Bob Higgs debunks the laughable assertion made by Keynesian economists that Fed "independence" (more accurately, "secrecy") is actually good for us:
A passel of bigwig economists has signed a petition urging Congress and the executive branch “to reaffirm their support for and defend the independence of the Federal Reserve System as a foundation of U.S. economic stability.” In support of this defense of the Fed against those now challenging the secrecy of its undertakings and, in some cases, its very existence, these economists offer three arguments.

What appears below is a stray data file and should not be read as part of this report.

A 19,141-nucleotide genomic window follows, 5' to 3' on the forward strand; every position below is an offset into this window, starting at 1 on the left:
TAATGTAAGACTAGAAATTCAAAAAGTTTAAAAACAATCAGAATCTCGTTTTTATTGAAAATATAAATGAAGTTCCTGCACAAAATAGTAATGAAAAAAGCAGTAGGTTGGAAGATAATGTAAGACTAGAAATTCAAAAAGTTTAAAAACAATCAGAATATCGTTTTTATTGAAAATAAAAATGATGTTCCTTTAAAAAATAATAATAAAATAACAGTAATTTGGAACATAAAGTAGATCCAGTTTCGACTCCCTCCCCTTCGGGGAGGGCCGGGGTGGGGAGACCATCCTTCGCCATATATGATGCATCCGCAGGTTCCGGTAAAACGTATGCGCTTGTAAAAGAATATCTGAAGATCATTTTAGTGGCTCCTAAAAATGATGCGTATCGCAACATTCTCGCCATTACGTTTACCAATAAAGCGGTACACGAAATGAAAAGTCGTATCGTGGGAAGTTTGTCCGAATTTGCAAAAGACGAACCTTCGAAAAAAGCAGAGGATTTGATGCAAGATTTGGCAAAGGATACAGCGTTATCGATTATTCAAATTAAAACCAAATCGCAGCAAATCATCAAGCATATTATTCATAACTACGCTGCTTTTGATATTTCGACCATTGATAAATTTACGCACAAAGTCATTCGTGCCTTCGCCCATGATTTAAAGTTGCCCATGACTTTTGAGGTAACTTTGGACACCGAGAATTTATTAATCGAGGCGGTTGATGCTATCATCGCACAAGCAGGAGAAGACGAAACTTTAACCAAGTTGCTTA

First, “central bank independence has been shown to be essential for controlling inflation.” A little difficulty for this claim, however, resides in the undeniable fact that for more than a century before the Fed’s establishment, the purchasing power of the dollar fluctuated around an approximately horizontal trend line—that is, despite inflations and deflations usually associated with the wartime issuance of fiat money and the postwar return to specie-backed currency, the dollar more or less retained its exchange value against goods and services over the long run, whereas since the Fed’s establishment the dollar has lost more than 95 percent of its purchasing power. If this post-1913 experience is what these economists consider “controlling inflation,” I would not want to see what happens to a currency’s purchasing power when inflation is not controlled! It seems that the petitioning economists have placed the performance bar absurdly low in their judgment of the Fed’s containment of inflation. Evidently, barring a Weimar-Germany-style hyperinflation, they suppose that everything is hunky-dory on the monetary front.
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